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Am J Public Health. 1986 Apr;76(4):407-11.

The role of poultry and meats in the etiology of Campylobacter jejuni/coli enteritis.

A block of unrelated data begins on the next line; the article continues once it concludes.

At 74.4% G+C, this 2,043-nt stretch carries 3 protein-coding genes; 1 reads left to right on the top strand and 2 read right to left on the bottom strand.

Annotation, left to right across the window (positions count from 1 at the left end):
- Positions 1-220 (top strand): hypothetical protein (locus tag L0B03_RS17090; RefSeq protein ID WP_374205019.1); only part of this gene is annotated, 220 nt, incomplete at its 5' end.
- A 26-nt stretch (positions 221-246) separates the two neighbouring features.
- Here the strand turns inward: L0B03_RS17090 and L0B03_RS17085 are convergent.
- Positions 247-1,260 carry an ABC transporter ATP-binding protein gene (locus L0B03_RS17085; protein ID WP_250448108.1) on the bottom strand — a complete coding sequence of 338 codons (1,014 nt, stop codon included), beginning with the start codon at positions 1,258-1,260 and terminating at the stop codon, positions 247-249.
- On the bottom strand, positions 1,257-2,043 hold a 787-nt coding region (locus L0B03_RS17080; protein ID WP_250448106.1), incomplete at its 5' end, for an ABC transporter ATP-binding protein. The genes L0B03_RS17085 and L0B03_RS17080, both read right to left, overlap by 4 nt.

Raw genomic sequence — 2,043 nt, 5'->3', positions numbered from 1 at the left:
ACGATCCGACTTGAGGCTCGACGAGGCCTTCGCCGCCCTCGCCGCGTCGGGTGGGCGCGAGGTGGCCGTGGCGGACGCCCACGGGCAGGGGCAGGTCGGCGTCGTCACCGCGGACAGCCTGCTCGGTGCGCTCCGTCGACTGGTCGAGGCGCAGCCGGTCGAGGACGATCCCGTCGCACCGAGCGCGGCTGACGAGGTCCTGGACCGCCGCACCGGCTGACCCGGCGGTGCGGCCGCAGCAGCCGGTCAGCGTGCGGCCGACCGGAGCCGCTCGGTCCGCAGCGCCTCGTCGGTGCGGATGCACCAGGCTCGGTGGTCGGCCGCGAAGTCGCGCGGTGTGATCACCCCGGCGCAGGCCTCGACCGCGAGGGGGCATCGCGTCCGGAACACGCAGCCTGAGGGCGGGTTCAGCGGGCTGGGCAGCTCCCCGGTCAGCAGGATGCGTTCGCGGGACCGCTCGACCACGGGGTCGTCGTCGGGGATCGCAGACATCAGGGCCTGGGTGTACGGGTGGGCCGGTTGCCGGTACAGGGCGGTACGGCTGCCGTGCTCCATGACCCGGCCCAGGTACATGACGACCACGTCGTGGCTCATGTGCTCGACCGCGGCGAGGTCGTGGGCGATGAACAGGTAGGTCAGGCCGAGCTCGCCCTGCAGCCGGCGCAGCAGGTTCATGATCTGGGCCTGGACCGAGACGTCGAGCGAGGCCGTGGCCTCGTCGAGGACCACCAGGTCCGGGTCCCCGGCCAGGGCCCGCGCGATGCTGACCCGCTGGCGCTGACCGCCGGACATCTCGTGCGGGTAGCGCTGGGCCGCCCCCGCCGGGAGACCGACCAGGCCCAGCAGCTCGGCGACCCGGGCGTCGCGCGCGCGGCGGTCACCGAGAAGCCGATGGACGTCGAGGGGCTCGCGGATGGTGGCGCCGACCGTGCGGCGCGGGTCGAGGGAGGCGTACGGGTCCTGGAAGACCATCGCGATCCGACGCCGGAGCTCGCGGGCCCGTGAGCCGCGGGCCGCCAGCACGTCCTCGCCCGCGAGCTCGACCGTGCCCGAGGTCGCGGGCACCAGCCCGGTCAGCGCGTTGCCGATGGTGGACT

To determine the role of meats as possible sources of infection leading to Campylobacter jejuni/coli (CJC) enteritis, 218 cases and 526 controls were selected from the King County Group Health Cooperative (GHC) population from April 1982 through September 1983. All subjects were interviewed regarding food consumption one week prior to case onset. Consumption of chicken and cornish game hen were both associated with more than a doubling of the risk of CJC enteritis: for chicken (relative risk = 2.4, 95% CI = 1.6-3.6), and for game hen, (RR = 3.3, 95% CI = 1.1-9.8). The consumption of raw or rare chicken was even more strongly associated (RR = 7.6, 95% CI = 2.1-27.6). Strains of CJC bearing R factors for tetracycline were equally as likely as tetracycline-susceptible strains to have been acquired from chicken and game hens. Processed turkey sandwich meats (RR = 1.7, 95% CI = 1.0-2.9) raw or rare fish (RR = 4.0, 95% CI = 1.1-14.5) and shellfish (RR = 1.5, 95% CI = 1.1-2.1) were the only other meats reported to have been eaten significantly (p less than .05) more often by cases than by controls. These data along with the results of bacteriologic sampling of meats from King County retail food markets during the same period suggest that ingestion of contaminated chicken is a primary source of CJC enteritis, contributing to approximately half of the cases.

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